There are not many more grounded fighters who would choose a quiet life over the razzmatazz that high-level boxing rubs shoulders with, but he knows he is making an impression in Bournemouth and it is one that could be felt in years to come. 

“I’m starting to realise it a bit more,” Billam-Smith admitted. “I’ve read that there’s a bit of a delay where if you achieve something, it takes a couple of years. People see you as something else now, but you’re the same person and you understand that. Maybe I don’t realise how big it was, maybe it isn’t that big, I don’t know, but I don’t see it as things have changed. I was driving my son to nursery one morning and this kid with his mum shouted, ‘Chris’. And I was probably looking so miserable. I’d been up with the little one all night and I waved at him and his mum messaged me on Instagram and said it had made his day and it was his birthday coming up, but when it comes to what it might do further down the line [for boxing in the town], I’m not aware of it. I’m aware of an impact, but not sure of the level of it.”

But it is not as if he’s had too much of the red-carpet treatment. He firstly had to let a cut heal from the Okolie fight in May. Then, when he went back to London to train with coach Shane McGuigan, he booked into a short-term let in Walthamstow. To say the place was underwhelming is understatement. It was far noisier than advertised, had been inhabited by smokers and a child’s sock had been used to cover the smoke alarm.

Two or three days later, Billam-Smith, refund in the bank, found a more suitable place.

And he’s in there with new McGuigan stablemate and old pal Lee Cutler. 

Cutler is a friend from Bournemouth who fights for the English title on Sunday’s bill and who is completing his first camp under the tutelage of Josh Pritchard, McGuigan’s No. 2 in the gym.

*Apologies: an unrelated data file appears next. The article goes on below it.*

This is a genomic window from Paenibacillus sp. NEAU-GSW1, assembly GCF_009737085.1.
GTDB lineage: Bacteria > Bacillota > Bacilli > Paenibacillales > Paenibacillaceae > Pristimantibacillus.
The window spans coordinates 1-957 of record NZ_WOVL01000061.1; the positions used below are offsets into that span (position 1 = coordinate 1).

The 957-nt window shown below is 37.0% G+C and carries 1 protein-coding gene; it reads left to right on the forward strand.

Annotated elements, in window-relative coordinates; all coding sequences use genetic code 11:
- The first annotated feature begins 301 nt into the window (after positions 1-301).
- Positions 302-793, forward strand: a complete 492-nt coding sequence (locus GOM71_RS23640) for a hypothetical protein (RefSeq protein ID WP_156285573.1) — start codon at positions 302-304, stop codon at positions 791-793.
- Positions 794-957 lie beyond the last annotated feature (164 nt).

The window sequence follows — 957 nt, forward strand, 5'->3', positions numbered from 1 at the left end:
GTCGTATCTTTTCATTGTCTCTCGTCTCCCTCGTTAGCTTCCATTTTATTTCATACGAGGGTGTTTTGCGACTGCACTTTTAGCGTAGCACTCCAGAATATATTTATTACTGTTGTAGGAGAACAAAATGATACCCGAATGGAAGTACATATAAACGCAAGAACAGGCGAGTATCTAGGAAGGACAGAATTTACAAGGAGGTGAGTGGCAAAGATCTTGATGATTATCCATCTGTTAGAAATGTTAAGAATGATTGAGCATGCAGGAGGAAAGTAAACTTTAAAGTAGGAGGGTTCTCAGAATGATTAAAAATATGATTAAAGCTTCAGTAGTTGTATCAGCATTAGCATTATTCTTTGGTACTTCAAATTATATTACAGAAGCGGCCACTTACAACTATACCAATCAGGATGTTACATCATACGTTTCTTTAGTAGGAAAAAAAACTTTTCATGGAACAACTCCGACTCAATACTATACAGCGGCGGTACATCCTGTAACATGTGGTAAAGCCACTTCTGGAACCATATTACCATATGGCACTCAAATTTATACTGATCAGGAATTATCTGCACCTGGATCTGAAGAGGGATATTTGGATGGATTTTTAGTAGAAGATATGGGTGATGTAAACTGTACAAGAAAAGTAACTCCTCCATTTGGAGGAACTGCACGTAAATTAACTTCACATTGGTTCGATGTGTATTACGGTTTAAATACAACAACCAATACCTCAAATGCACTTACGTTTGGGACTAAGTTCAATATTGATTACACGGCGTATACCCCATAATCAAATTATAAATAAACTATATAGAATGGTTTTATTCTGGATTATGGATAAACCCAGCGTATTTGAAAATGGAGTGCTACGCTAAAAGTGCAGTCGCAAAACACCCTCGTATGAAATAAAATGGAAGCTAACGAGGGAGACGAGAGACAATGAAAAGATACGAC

There was a time when Billam-Smith was the new boy in the McGuigan camp, when the likes of George Groves, David Haye and Luke Campbell were training with Shane. Now it is Cutler’s turn.

“Once I was the one who was so grateful to be in that position in the gym,” Billam-Smith said. “And I still am, but now with Lee I know what he is going through because he feels he’s the runt of the litter because he’s the newest. I know what that’s like so I think it’s good for me to process his emptions and go through it with him and decompress it with him.”

But when Billam-Smith first started talking about bringing big-time boxing back to Bournemouth, he hoped others might also be able to build off his success, getting other local fighters on his bills and giving them opportunities.

“Lee more than anyone, because I’ve been with him and I’ve been through the mill with Lee, through the amateurs and we’ve pushed each other so much,” Billam-Smith said. “He’s a young gun coming through and doing really well. I won the novices when he was just starting out, and a few years later he won the novices, so it was always similar. He’s just a bit younger than me. He’s obviously had an early loss in his career, he’s rebuilt and now he’s looking at an English title next, so there are similarities in that. I’m excited for him. He’s improving all the time.” 

Cutler, 13-1, meets Kingsley Egbunike on the Bournemouth International Centre show.